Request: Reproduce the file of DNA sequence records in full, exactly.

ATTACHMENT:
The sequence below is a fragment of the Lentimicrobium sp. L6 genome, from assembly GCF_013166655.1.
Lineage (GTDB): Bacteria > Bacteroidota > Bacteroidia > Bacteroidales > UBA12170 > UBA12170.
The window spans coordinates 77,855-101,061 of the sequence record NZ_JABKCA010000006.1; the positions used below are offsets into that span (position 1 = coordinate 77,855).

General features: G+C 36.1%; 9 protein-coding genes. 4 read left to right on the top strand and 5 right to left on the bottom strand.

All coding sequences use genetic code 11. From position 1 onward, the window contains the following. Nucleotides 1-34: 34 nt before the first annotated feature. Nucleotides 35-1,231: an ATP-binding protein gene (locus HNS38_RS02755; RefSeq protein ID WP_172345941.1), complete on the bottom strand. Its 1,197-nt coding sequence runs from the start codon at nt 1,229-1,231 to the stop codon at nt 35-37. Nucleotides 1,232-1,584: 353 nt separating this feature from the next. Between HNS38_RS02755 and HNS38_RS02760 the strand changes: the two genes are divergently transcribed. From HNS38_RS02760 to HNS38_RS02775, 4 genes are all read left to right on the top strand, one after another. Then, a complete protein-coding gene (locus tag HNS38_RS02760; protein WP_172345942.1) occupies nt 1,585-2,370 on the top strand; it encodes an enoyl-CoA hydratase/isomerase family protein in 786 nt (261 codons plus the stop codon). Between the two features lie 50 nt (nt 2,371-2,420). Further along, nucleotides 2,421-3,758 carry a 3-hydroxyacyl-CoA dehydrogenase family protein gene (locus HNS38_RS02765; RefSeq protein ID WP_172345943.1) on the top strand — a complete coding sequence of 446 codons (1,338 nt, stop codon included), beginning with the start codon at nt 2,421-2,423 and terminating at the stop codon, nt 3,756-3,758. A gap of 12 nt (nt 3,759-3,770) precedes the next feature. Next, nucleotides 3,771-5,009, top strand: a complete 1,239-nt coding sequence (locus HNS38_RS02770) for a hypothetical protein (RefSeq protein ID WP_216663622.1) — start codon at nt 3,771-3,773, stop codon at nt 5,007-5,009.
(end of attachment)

The sequence below is a fragment of the Lentimicrobium sp. L6 genome, from assembly GCF_013166655.1.
Lineage (GTDB): Bacteria > Bacteroidota > Bacteroidia > Bacteroidales > UBA12170 > UBA12170.
The window spans coordinates 77,855-101,061 of the sequence record NZ_JABKCA010000006.1; the positions used below are offsets into that span (position 1 = coordinate 77,855).

General features: G+C 36.1%; 9 protein-coding genes. 4 read left to right on the top strand and 5 right to left on the bottom strand.

All coding sequences use genetic code 11. From position 1 onward, the window contains the following. Nucleotides 1-34: 34 nt before the first annotated feature. Nucleotides 35-1,231: an ATP-binding protein gene (locus HNS38_RS02755; RefSeq protein ID WP_172345941.1), complete on the bottom strand. Its 1,197-nt coding sequence runs from the start codon at nt 1,229-1,231 to the stop codon at nt 35-37. Nucleotides 1,232-1,584: 353 nt separating this feature from the next. Between HNS38_RS02755 and HNS38_RS02760 the strand changes: the two genes are divergently transcribed. From HNS38_RS02760 to HNS38_RS02775, 4 genes are all read left to right on the top strand, one after another. Then, a complete protein-coding gene (locus tag HNS38_RS02760; protein WP_172345942.1) occupies nt 1,585-2,370 on the top strand; it encodes an enoyl-CoA hydratase/isomerase family protein in 786 nt (261 codons plus the stop codon). Between the two features lie 50 nt (nt 2,371-2,420). Further along, nucleotides 2,421-3,758 carry a 3-hydroxyacyl-CoA dehydrogenase family protein gene (locus HNS38_RS02765; RefSeq protein ID WP_172345943.1) on the top strand — a complete coding sequence of 446 codons (1,338 nt, stop codon included), beginning with the start codon at nt 2,421-2,423 and terminating at the stop codon, nt 3,756-3,758. A gap of 12 nt (nt 3,759-3,770) precedes the next feature. Next, nucleotides 3,771-5,009, top strand: a complete 1,239-nt coding sequence (locus HNS38_RS02770) for a hypothetical protein (RefSeq protein ID WP_216663622.1) — start codon at nt 3,771-3,773, stop codon at nt 5,007-5,009.